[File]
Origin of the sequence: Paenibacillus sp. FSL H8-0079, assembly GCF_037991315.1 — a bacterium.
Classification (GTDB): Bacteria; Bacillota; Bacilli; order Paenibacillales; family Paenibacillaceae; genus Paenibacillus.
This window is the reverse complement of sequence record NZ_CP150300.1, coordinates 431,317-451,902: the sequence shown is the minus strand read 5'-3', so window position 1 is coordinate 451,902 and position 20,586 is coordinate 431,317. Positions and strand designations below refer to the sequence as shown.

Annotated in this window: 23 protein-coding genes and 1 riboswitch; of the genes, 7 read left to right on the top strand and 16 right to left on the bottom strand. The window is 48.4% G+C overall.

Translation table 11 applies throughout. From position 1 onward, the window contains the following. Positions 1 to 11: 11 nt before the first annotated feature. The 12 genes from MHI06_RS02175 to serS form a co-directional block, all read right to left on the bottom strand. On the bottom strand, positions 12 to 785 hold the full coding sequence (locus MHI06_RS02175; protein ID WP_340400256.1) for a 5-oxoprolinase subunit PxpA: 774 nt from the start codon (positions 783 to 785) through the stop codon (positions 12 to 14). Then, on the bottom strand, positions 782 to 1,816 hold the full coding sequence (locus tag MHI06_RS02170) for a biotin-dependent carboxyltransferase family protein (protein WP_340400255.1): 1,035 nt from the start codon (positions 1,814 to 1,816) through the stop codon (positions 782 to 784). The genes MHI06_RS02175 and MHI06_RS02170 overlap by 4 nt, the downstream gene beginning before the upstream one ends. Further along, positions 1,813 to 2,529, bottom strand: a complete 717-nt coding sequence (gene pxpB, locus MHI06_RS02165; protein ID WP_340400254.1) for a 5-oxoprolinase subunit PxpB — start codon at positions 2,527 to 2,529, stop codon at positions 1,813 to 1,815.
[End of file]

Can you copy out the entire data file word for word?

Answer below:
Origin of the sequence: Paenibacillus sp. FSL H8-0079, assembly GCF_037991315.1 — a bacterium.
Classification (GTDB): Bacteria; Bacillota; Bacilli; order Paenibacillales; family Paenibacillaceae; genus Paenibacillus.
This window is the reverse complement of sequence record NZ_CP150300.1, coordinates 431,317-451,902: the sequence shown is the minus strand read 5'-3', so window position 1 is coordinate 451,902 and position 20,586 is coordinate 431,317. Positions and strand designations below refer to the sequence as shown.

Annotated in this window: 23 protein-coding genes and 1 riboswitch; of the genes, 7 read left to right on the top strand and 16 right to left on the bottom strand. The window is 48.4% G+C overall.

Translation table 11 applies throughout. From position 1 onward, the window contains the following. Positions 1 to 11: 11 nt before the first annotated feature. The 12 genes from MHI06_RS02175 to serS form a co-directional block, all read right to left on the bottom strand. On the bottom strand, positions 12 to 785 hold the full coding sequence (locus MHI06_RS02175; protein ID WP_340400256.1) for a 5-oxoprolinase subunit PxpA: 774 nt from the start codon (positions 783 to 785) through the stop codon (positions 12 to 14). Then, on the bottom strand, positions 782 to 1,816 hold the full coding sequence (locus tag MHI06_RS02170) for a biotin-dependent carboxyltransferase family protein (protein WP_340400255.1): 1,035 nt from the start codon (positions 1,814 to 1,816) through the stop codon (positions 782 to 784). The genes MHI06_RS02175 and MHI06_RS02170 overlap by 4 nt, the downstream gene beginning before the upstream one ends. Further along, positions 1,813 to 2,529, bottom strand: a complete 717-nt coding sequence (gene pxpB, locus MHI06_RS02165; protein ID WP_340400254.1) for a 5-oxoprolinase subunit PxpB — start codon at positions 2,527 to 2,529, stop codon at positions 1,813 to 1,815.